Soybean rust at Indiana border no reason for concern
Indiana soybean farmers have no reason for concern over this week's confirmed cases of Asian soybean rust in Kentucky and Illinois counties, said Greg Shaner, Purdue University Extension plant pathologist.
"There is no risk for this year's Indiana soybean crop," Shaner said. "There's very little green leaf material remaining for rust to infect. Even though rust made it into Kentucky and Illinois and rust spores might have gotten into Indiana doesn't mean anything for next season, either."
Soybean rust was confirmed in the western Kentucky counties of Caldwell, Christian, Fulton, Hopkins, Lyon, Marshall, Todd and Union, and Pope County in southern Illinois. The northernmost county on that list -- Union -- borders Posey County in southwest Indiana.
Soybean rust is a foliar disease caused by the fungus Phakopsora pachyrhizi. The fungus forms tan lesions on soybean leaves. Infected leaves die and fall off, severely limiting the soybean plant's ability to produce seeds. In extreme cases, the disease can wipe out 80 percent of a soybean field's yield potential.
Rust was first found in the continental United States in Louisiana in November 2004. Since that time the fungal disease has infected soybean crops mostly in the far South.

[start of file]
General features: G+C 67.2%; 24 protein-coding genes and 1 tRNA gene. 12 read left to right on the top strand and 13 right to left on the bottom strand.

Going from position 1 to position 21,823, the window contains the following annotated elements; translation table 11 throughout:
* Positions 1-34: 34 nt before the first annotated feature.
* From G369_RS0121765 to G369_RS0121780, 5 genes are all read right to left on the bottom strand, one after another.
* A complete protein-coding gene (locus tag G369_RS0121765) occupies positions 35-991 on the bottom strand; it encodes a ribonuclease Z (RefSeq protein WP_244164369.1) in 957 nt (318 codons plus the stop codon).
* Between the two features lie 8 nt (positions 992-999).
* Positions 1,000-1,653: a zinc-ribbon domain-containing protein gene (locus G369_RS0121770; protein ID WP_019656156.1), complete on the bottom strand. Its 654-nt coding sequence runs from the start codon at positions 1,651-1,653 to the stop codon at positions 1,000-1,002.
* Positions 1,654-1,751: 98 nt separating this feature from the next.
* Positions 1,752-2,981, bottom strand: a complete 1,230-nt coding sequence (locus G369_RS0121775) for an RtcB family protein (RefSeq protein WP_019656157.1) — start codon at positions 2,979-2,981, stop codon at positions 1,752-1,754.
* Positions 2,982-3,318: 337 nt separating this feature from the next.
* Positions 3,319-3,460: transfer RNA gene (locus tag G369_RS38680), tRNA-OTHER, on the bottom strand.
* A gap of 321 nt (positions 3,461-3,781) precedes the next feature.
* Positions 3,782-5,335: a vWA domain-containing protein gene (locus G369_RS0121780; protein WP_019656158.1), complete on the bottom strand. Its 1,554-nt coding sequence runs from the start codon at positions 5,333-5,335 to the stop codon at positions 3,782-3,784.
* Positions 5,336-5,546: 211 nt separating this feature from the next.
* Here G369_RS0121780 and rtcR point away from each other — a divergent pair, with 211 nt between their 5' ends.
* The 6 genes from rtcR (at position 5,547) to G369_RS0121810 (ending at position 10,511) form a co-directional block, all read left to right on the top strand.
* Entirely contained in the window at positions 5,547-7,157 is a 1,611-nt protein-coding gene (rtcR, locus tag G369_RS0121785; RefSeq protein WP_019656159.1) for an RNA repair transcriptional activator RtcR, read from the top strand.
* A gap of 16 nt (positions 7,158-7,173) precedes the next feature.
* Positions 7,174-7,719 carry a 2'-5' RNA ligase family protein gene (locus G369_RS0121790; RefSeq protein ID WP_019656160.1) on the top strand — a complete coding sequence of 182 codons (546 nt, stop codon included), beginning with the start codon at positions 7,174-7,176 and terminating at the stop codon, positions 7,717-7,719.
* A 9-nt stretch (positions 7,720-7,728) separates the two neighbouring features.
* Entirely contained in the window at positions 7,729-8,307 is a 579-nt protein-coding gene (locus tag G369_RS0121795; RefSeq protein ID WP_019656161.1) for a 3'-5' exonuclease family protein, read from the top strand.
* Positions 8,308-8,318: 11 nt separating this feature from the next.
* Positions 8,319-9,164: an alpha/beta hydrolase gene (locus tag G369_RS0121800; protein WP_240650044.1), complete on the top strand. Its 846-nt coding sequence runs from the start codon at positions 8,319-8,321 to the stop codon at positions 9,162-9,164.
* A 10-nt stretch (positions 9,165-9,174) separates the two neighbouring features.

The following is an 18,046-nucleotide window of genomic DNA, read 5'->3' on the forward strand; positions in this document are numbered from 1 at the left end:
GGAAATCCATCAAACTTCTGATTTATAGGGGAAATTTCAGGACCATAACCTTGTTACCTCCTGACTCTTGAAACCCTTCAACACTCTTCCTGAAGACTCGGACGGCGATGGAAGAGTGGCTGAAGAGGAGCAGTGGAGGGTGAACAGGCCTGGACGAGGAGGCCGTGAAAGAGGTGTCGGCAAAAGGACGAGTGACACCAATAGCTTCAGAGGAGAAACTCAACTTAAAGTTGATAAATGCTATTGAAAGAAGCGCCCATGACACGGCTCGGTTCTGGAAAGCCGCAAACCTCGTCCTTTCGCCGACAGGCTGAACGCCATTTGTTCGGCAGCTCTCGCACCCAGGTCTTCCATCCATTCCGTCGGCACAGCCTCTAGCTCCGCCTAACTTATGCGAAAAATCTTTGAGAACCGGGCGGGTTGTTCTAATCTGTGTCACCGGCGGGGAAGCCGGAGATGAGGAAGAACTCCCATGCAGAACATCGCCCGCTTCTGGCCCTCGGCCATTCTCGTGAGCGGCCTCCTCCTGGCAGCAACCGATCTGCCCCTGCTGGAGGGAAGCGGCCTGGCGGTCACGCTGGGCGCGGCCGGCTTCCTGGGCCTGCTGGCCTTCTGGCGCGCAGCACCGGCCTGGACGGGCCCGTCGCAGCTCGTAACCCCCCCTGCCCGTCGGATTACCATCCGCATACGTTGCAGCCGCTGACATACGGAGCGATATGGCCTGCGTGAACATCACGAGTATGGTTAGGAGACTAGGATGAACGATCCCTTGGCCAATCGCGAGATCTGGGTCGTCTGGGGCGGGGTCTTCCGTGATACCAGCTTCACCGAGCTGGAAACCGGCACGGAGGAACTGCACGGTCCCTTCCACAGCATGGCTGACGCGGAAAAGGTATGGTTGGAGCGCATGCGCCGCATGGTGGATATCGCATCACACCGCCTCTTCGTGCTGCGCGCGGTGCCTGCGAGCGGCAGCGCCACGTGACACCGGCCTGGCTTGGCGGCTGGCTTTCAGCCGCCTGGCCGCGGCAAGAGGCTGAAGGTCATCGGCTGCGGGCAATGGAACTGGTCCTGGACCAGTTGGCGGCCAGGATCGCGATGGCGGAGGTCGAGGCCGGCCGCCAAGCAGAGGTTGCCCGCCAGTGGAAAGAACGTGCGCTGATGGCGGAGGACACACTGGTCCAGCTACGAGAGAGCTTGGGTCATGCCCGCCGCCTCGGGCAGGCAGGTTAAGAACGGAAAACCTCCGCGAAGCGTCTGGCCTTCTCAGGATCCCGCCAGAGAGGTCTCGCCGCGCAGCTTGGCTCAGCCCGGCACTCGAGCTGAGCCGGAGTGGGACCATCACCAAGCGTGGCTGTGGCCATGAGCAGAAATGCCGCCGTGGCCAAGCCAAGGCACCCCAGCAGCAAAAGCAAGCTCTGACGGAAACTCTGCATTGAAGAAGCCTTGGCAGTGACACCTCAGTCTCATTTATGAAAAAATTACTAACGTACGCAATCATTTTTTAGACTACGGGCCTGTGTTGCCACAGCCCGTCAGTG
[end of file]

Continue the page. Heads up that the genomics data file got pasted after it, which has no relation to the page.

Fungal spores spread by wind and then infect soybeans, kudzu and similar legumes. The Union County, Ky., infection is believed to be the farthest north the disease has been found.
Working in Indiana's favor is soybean rust's inability to survive the winter, Shaner said. The disease needs green leaf tissue to remain viable. Most leaf tissue capable of allowing rust to overwinter is in Gulf Coast states, meaning that the disease must make the long journey north each year.
"Many of the soybeans here have already been harvested or are mature enough that no green leaves remain," Shaner said. "Even the kudzu we have in Indiana will die back in the winter, giving rust no overwintering host."
Although rust poses no threat in Indiana this year, farmers are encouraged to send suspicious soybean or kudzu leaves to Purdue's Plant and Pest Diagnostic Lab (P&PDL) for analysis, said Gail Ruhl, P&PDL co-director.
"Confirmation of rust in Indiana at this late date would still provide valuable information to scientists who are working on predictive models for this disease," Ruhl said.
The $11 P&PDL sample handling fee will be paid by funds provided by the Indiana Soybean Board and the National Plant Diagnostic Network, Ruhl said.
For more information about soybean rust, visit the P&PDL's soybean rust Web site at http://www.ppdl.purdue.edu/PPDL/soybean_rust.html or the U.S. Department of Agriculture's soybean rust monitoring home page at http://www.sbrusa.net/ .
Producers also can download or purchase Purdue Extension publication ID-324, "Preparing for Asian Soybean Rust." To download the publication, log onto http://www.ces.purdue.edu/extmedia/ID/ID-324.pdf . Single copies of the publication can be ordered for $2 or packages of 25 for $5 by logging onto https://secure.agriculture.purdue.edu/store/item.asp?itemID=16918 .